[cabfpub] [EXTERNAL] Verification of Domain Contact and Domain Authorization Document

Bruce Morton Bruce.Morton at entrustdatacard.com
Mon Jan 15 09:19:46 MST 2018


I'm following up on the original message to remove validation methods 3.2.2.4.1  and 3.2.2.4.5.

We validate a large percentage of certificate requests using 3.2.2.4.1. It is highly used with our enterprise clients and works great if you know your customer.  We would like to continue using this practice and are open to updating the BRs to help ensure that the three step methodology using 3.2.2.1, 3.2.2.4.1 and 3.2.5 is sound.

As background method 3.2.2.4.1 is probably the oldest domain validation method used. Until December 2017, I am not aware of any reported incidents. DigiCert appears to be the first to report an incident. After rereading the message below and reviewing the other messages, I cannot determine if any certificates were mississued. It would be great to get more details or review an incident report. This is important as we would like to correct the issues rather than eliminating 3.2.2.4.1 items 1 an 2.

So here is a question for DigiCert: were you reporting certificate misissuance using 3.2.2.4.1? If yes, will DigiCert be posting an Incident Report on the Mozilla Dev Security Policy list using Mozilla's standard report form, as is customary when reporting certificate misissuance?

We really need to understand the problem statement and review some real use cases. We need to see how 3.2.2.4.1 was combined with 3.2.2.1 and 3.2.5. How was the registrant verified? What Reliable Method of Communication was used?

We believe that:

-        3.2.2.1 can be used to securely identify the applicant

-        3.2.2.4.1 can be used to verify that the registrant is the applicant or an affiliate of the applicant

-        3.2.5 can be securely used to verify that an employee of the applicant has authorized the issuance of the certificate

We would like to continue to work with the Validation Working Group to find new text to improve these processes.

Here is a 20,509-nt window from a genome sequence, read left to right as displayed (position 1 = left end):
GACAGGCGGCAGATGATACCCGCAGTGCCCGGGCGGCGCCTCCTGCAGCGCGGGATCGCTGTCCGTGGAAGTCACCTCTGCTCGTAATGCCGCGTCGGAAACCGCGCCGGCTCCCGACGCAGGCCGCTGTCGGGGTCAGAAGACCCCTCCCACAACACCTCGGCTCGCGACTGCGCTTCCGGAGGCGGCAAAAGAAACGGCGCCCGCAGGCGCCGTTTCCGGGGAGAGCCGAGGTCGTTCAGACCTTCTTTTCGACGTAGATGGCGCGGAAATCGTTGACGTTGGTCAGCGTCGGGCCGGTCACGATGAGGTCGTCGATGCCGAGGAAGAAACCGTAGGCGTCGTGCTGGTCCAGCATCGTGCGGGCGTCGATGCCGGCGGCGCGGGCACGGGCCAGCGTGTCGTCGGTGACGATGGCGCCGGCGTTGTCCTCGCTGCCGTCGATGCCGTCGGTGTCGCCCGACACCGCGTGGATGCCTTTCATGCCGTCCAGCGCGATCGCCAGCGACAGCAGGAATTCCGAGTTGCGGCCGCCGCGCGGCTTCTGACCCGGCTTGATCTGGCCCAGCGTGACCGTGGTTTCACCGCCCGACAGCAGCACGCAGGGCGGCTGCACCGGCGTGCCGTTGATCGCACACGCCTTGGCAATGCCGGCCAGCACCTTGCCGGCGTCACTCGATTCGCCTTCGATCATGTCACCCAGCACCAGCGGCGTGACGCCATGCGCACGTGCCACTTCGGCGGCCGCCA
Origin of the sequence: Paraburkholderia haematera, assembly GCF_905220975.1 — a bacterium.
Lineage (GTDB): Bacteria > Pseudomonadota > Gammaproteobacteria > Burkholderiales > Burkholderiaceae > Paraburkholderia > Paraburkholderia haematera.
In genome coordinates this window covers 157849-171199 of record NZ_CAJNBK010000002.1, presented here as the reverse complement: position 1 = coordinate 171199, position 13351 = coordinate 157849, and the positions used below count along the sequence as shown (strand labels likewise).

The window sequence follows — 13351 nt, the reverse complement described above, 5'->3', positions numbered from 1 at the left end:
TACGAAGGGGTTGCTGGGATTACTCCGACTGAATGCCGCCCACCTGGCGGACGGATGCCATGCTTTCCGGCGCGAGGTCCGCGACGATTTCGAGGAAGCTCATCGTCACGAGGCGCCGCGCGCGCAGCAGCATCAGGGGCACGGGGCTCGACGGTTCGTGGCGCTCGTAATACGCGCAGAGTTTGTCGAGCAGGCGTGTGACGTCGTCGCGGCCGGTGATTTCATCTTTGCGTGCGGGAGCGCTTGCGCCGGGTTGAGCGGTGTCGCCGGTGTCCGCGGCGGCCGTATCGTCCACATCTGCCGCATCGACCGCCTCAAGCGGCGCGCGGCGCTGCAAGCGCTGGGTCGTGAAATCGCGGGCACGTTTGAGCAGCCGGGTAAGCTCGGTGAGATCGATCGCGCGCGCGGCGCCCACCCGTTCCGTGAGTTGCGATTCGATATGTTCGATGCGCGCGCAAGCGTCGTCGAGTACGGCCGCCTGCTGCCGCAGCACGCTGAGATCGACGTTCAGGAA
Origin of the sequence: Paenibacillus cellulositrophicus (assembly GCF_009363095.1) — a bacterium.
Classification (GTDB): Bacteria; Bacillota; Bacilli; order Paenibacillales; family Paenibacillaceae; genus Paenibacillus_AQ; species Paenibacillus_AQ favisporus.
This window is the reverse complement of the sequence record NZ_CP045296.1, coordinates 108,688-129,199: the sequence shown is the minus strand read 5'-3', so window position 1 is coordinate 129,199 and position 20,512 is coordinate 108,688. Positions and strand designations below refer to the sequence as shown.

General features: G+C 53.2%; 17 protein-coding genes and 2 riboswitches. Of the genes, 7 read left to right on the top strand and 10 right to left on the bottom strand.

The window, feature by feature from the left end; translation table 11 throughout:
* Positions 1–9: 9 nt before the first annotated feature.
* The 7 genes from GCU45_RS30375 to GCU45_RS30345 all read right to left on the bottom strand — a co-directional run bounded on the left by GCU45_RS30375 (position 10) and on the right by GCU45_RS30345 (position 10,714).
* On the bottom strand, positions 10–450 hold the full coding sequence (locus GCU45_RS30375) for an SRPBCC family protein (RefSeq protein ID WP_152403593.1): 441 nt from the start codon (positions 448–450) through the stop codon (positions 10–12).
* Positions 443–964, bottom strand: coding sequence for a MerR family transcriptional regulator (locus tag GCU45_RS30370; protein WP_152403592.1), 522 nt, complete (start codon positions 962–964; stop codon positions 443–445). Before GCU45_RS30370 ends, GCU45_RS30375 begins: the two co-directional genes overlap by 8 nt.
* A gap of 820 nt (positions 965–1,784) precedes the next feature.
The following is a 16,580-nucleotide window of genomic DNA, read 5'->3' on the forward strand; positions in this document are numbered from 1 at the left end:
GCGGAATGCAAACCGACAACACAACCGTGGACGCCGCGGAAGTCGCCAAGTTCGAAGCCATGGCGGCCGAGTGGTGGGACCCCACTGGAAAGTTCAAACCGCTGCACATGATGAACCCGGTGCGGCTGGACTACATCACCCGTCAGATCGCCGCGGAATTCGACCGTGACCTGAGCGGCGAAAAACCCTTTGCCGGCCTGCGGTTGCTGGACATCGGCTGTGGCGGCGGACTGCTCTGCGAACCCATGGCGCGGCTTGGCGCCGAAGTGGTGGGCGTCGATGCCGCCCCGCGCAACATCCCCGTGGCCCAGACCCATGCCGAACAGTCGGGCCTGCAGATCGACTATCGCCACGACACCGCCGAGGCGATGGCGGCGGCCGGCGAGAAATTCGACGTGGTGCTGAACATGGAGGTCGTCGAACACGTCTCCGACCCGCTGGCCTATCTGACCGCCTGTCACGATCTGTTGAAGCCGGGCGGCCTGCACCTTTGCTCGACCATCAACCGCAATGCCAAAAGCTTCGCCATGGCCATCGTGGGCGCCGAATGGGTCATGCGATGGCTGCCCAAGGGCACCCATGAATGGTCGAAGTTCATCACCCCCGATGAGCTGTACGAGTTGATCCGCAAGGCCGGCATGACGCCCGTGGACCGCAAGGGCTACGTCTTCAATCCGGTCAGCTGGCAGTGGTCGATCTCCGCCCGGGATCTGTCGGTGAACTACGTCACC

Thanks, Bruce.

From: Public [mailto:public-bounces at cabforum.org] On Behalf Of Jeremy Rowley via Public
Sent: December 19, 2017 4:30 PM
To: CA/Browser Forum Public Discussion List <public at cabforum.org>
Subject: [EXTERNAL][cabfpub] Verification of Domain Contact and Domain Authorization Document

Hi all,

When reviewing the Symantec validation methods and the customers using each method, I found an alarming number of customers verified under 3.2.2.4.1 (Verification of a Domain Contact) or 3.2.2.4.5 (Domain Authorization Document) where the domain is not technically associated with the entity. These two methods need improvement or removal as the way they are currently lacks sufficient controls to associate the domain verification with the actual certificate approver. I've had too many calls with customers explaining re-verification where the domain holder didn't understand that a cert issued for the domain. Although the organization verification was successfully complete, the only tie between the domain and organization is a call to the organization that happened within the last years to approve the account for issuance. I wanted to bring it up here because I've always thought these methods were less desirable than others. I think other large CAs use this method quite a bit so I'm hoping to get clarity on why these methods are permitted when the domain verification seems more "hand-wavy" than other methods.

Method 3.2.2.4.1 permits a CA to issue a certificate if the certificate is an EV or OV cert. With EV certificates, there is a call to a verified telephone number that confirms the requester's affiliation with the organization. I can see this method working for EV.  For OV certificates, there is a reliable method of communication that confirms the account holder as affiliated with the organization.  Unlike EV, for OV certs there is no tie between the requester and their authority to request a certificate. Once the organization is verified, the BRs permit auto-issuance for any domain that reflects an affiliation with the verified entity for up to 825 days. There's no notice to the domain contact that the certificate was requested or approved.  Perhaps this is sufficient as the account has been affiliated with the organization through the reliable method of communication and because CT will soon become mandatory.

Method 3.2.2.4.5 permits a CA to issue a certificate using a legal opinion letter for the domain. Unfortunately the BRs lack clear requirements about how the legal opinion letter is verified. If I want a cert for Google.com and the CA is following the bare minimum, all I need to do is copy their letterhead and sign the document. Magically, a certificate can issue.  This method lacks a lot of controls of method 1 because there is no requirement around verification of the company. I can list as many domains in the letter as I'd like provided the entity listed in the corresponding WHOIS's letterhead is used.

I'm looking to remove/fix both of these methods as both these methods lack the necessary controls to ensure that the verification ties to the domain holder. These methods probably should have been removed back when we passed 169/182. Would anyone being willing to endorse a ballot killing these or making some necessary improvements?

Jeremy

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